September is the month where the weather becomes cooler and more breezy, and the increasingly shorter days will be more noticeable. It’s the time of year when, if you grow fruit or vegetable plants, you can reap the rewards of your earlier hard work, and when you should begin planting bulbs for spring-flowering plants for next year. Of course, not all September gardening tasks are this enjoyable, but here’s a guide to what you should be doing this month!
Fewer things are more of a nuisance than ridding your pond of fallen leaves, despite their autumn beauty. What’s more, the accumulation of debris in the water can encourage algae and weeds to grow which can be harmful to any fish in your pond. This worry can be eliminated simply and inexpensively by covering the pond with netting. Not only will the netting prevents leaves from falling into the pond, but also act as a safety net- useful if you have young children playing in the garden.
Continue To Care For Hanging Baskets
The hours of sunlight may be decreasing, but that is not to say that your hanging baskets can provide colour and brightness well into autumn. This maintenance is perfect for September as it requires little effort, meaning you don’t need to spend hours outside in the slowly dropping temperatures. Deheading and regular watering and feeding are the only things that your hanging baskets will need to see them through the month.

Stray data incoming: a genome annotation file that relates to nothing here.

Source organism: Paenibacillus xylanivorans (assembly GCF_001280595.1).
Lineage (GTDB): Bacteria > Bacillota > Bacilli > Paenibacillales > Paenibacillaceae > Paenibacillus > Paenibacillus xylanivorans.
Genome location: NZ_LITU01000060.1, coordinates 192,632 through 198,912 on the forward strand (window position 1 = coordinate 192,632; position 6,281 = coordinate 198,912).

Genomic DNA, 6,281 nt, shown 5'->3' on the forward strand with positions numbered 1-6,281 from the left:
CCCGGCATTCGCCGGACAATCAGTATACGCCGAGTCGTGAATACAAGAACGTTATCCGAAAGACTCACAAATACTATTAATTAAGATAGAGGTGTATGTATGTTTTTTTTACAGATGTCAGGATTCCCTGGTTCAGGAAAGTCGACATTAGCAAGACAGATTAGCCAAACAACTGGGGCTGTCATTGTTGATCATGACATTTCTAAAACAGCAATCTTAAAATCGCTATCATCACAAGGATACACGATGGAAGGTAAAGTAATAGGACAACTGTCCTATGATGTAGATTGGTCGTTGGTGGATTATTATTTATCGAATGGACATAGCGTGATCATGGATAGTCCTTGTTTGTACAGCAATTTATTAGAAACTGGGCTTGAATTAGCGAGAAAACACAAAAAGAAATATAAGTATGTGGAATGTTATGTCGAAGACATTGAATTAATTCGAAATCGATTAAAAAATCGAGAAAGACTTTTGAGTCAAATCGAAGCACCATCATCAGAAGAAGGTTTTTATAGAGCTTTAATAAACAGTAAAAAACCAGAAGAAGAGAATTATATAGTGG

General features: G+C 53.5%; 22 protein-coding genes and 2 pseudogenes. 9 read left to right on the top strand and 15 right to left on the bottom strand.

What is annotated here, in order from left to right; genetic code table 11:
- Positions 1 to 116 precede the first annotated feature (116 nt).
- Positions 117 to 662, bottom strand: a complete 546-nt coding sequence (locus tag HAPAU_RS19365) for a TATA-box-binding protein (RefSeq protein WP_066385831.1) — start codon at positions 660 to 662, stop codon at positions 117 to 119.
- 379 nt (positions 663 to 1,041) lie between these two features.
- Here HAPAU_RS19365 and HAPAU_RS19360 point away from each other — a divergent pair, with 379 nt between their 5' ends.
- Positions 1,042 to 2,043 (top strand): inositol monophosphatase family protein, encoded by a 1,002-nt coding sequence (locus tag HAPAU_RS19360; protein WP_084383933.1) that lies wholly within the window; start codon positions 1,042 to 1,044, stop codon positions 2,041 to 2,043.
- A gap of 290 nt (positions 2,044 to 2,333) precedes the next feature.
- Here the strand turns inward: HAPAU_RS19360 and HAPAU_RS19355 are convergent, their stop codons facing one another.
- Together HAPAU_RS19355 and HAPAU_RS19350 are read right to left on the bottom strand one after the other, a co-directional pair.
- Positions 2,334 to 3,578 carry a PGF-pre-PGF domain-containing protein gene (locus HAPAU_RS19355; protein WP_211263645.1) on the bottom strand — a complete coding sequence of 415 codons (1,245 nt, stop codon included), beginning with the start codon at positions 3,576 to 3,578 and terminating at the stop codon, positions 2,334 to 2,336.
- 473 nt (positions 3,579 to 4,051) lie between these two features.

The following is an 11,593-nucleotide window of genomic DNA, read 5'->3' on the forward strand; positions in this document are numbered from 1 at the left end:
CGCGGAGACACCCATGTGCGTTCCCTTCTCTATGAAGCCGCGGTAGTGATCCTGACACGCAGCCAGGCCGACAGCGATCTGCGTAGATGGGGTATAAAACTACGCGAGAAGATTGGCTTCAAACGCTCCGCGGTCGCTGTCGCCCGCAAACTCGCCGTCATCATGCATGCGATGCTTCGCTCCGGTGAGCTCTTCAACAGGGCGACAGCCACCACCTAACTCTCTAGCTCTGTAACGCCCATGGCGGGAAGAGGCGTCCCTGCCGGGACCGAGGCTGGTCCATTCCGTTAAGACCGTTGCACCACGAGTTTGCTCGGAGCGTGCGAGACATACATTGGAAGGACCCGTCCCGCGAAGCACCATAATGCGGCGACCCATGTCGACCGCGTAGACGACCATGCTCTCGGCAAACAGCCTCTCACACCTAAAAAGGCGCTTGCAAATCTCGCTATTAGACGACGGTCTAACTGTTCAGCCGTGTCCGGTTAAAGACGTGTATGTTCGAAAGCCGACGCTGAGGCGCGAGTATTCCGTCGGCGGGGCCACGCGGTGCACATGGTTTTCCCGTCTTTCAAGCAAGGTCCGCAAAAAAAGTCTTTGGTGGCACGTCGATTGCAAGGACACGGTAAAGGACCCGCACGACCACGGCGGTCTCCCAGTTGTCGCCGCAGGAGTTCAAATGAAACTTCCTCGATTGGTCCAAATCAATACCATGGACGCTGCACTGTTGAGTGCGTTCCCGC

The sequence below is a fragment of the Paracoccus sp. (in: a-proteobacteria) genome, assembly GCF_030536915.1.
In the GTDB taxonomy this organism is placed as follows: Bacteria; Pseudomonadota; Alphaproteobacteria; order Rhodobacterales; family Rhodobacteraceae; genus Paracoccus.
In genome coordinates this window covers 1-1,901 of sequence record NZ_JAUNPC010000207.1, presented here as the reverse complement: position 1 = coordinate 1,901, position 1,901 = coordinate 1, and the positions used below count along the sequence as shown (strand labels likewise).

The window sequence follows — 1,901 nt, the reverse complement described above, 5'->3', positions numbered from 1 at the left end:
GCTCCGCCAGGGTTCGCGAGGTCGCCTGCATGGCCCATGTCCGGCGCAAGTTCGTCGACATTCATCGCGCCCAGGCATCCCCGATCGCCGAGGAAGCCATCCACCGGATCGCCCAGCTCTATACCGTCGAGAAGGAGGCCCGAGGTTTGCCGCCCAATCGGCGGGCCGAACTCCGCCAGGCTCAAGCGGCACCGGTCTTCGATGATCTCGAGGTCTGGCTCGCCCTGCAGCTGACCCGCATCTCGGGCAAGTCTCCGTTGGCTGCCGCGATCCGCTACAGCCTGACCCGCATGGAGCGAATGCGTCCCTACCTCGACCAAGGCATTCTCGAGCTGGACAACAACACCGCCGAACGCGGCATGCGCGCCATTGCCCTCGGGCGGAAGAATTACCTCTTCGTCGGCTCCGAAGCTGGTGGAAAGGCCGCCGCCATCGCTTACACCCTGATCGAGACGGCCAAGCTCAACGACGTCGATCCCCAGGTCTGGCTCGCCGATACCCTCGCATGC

Clean Your Patio
This task may seem mundane, but is vital to ensure that your garden is safe as the weather gets colder. Cleaning your patio of algae and moss will prevent the area becoming slippery and dangerous in the winter. All you will need for this is a detergent a stiff bristled brush.
Install A Water butt
In England it’s inevitable that, with autumn and winter comes rain. Despite this change in weather being a nuisance for any outside plans, it can help you to save money in the garden. A simple water butt will collect any rainwater that can be reused to keep your plants hydrated. Rainwater is especially beneficial to potted ericaceous plants, such as rhododendrons and azaleas.
Start Your Compost Heap
This requires little effort and makes use of kitchen and garden waste. You can begin your compost heap by purchasing a compost bin, or building your own partially enclosed, yet easily accessible compost area. The compost you make will be essential for replacing the goodness your soil will have lost over winter. You should add a variety of different materials to your compost heap, but be mindful of what may do more harm than good. Spent plants, and vegetable peelings are perfect, but plants that were diseased or had pests should not be added.
Do you have any gardening tasks that you think are essential in September? Perhaps you have tips to make these tasks easier! Let us know in the comments below!
[Photo Credit: JuhaOnTheRoad ]